Is medical tourism worth the savings?
In 2008, Robin Rothman of Denver, traveled to Piedras Negras, Mexico to undergo vertical sleeve gastrectomy, a type of weight loss surgery where the surgeon reduces the size of the stomach to around 25 percent of its original size. At the time, this surgery was only being performed by a handful of U.S. doctors and wasn’t covered by health insurance. In the U.S., vertical sleeve gastrectomy can cost between $15,000 and $20,000. In Mexico, the same procedure costs $10,000.
But the price wasn’t the only thing that sent Rothman south of the border.
While researching the procedure online, Rothman heard rave reviews about Dr. Guillermo Alvarez, a Mexican physician who had performed 800 vertical sleeve gastrectomies, unlike many U.S. doctors who had little experience with the procedure.
Rothman isn’t alone. A 2009 Deloitte Center for Health Solutions report on medical tourism projected that outbound medical tourism could reach upwards of 1.6 million American patients by 2012, and continue to rise by 35 percent each year after that.
Who is turning to medical tourism?
Even if you have health insurance, often the high deductibles and co-pays can put surgical procedures out of reach. Pramod Goel, CEO of PlacidWay, a medical tourism facilitator site, and author of Evolution of Medical Tourism – from Cottage Industry to Corporate World, says, “The cost of [insurance] premiums are rising and 50 million American don’t have health insurance. We started seeing a rise in people asking for medical services they weren’t able to afford locally.”
Many people choose medical tourism for their surgical procedures because of time and availability but primarily because of cost: Medical fees are typically 50 to 80 percent less in other countries than they are in the U.S.
Also, more people want procedures that are either not FDA-approved or not allowed in the United States. “We are seeing a rise in certain procedures that aren’t available in the U.S., like stem cell treatment for chronic disease,” Goel says.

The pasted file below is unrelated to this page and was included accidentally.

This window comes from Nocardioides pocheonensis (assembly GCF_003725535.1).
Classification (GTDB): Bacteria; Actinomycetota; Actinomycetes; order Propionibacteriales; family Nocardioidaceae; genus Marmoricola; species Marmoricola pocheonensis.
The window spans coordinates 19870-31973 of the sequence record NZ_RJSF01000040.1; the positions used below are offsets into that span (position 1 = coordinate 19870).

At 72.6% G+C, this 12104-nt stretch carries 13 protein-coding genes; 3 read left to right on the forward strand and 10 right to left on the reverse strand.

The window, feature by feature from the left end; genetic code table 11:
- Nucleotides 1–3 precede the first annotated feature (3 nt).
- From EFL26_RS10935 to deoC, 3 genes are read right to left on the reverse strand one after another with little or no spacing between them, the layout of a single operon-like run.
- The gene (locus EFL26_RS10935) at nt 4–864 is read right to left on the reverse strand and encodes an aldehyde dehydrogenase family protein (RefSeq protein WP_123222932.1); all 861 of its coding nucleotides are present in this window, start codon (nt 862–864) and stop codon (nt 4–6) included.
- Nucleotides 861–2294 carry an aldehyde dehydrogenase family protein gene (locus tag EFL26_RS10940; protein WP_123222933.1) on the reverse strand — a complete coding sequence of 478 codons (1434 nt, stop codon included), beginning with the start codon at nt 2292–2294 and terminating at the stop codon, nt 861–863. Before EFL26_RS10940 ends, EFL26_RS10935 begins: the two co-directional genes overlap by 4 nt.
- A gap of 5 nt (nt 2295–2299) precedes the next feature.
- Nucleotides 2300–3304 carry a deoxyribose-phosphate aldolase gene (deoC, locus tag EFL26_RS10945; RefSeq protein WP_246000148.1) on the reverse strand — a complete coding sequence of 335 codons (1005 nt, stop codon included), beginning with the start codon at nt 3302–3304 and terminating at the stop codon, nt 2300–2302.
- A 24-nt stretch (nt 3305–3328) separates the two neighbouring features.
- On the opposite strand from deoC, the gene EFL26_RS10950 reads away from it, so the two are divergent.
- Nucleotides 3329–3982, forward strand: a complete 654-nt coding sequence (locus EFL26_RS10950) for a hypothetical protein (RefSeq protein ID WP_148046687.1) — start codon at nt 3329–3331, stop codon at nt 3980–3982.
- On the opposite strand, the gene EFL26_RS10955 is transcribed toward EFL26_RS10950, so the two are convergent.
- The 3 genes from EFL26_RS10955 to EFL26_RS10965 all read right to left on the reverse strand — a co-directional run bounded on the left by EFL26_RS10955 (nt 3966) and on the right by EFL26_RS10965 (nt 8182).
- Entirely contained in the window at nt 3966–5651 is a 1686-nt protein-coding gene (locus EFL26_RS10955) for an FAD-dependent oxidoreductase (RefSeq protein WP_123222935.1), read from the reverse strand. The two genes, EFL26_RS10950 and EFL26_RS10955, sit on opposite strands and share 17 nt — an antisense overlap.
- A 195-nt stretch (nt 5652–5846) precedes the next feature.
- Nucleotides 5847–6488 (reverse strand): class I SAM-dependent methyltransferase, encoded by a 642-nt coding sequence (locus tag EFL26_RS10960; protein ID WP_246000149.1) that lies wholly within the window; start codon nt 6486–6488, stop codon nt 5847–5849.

Popular medical tourism destinations include Mexico, Costa Rica, India, Thailand and Turkey.
Popular medical tourism procedures
Americans typically travel abroad for cosmetic, dental, chronic disease, stem cell, weight loss and fertility procedures. In the U.S., the cost of one in vitro fertilization cycle (where a woman’s egg is fertilized by sperm outside of the body) is $10,000 versus $3,000 to $3,500 abroad.
Lori Payne, a patient coordinator for Reveert, a plastic surgery clinic in Guadalajara, Mexico says Americans and Canadians come to her clinic for face lifts, breast implants, tummy tucks and liposuction. Breast implants cost about $4100 in Mexico whereas they can cost up to $10,000 in the United States.
And it’s not just the cost that is satisfying medical tourists. Rothman says that the care she experienced in Mexico was some of the best she’d ever had. Her weight-loss surgery went well and she has since lost 120 pounds.
What you can expect from medical tourism facilities
Typically, hospitals and clinics that specialize in medical tourism are modern and clean; staff and doctors speak English. And importantly, there is a high standard of care. “These hospitals and clinics are getting American certifications and educations,” Goel says. Many hospitals are Joint Commission International (JCI) certified, an accrediting organization that assesses medical facilities abroad to make sure they meets basic standards and requirements involved in providing quality of care, and are managed to American standards.
However, medical tourism has drawbacks. If you go abroad to get surgery then suffer complications due to negligence or incompetence, you will most likely be unable to sue for medical damages as many U.S. health insurers don’t cover medical treatment abroad. Also, you may have to pay for your own follow-up care in the U.S.
Do people with health insurance become medical tourists?
In 2009, the Medical Tourism Association, an international nonprofit that includes international hospitals, health providers, medical tourism facilitators and insurance companies, revealed in a survey that 42 percent of U.S. citizens surveyed used some medical insurance coverage when they traveled overseas for treatment.
Several U.S. insurers have launched medical tourism pilot programs within their health benefits plans. Insurers are hopeful that medical tourism may help reduce treatment costs while employers may encourage it as they continually look for ways to reduce health costs. United Group Programs, an employee benefit specialist company in Florida, promotes medical tourism to more than 200,000 members that are covered through self-funded health plans and mini-med plans (health plans with limited benefits).
For example, Health Net Inc., a managed health care company that offers health plans and government sponsored managed care plans, offers “Salud con Health Net,” a program for California members to see a doctor in Mexico.
However, insurers covering medical tourism are still relatively uncommon. Most major insurers are reluctant to cover medical tourism for a variety of reasons, including concern about the credentials of a clinic abroad, how claims processing will work and the quality of the care.
But patient-driven need for access to cost-effective overseas care will likely make medical tourism more and more popular.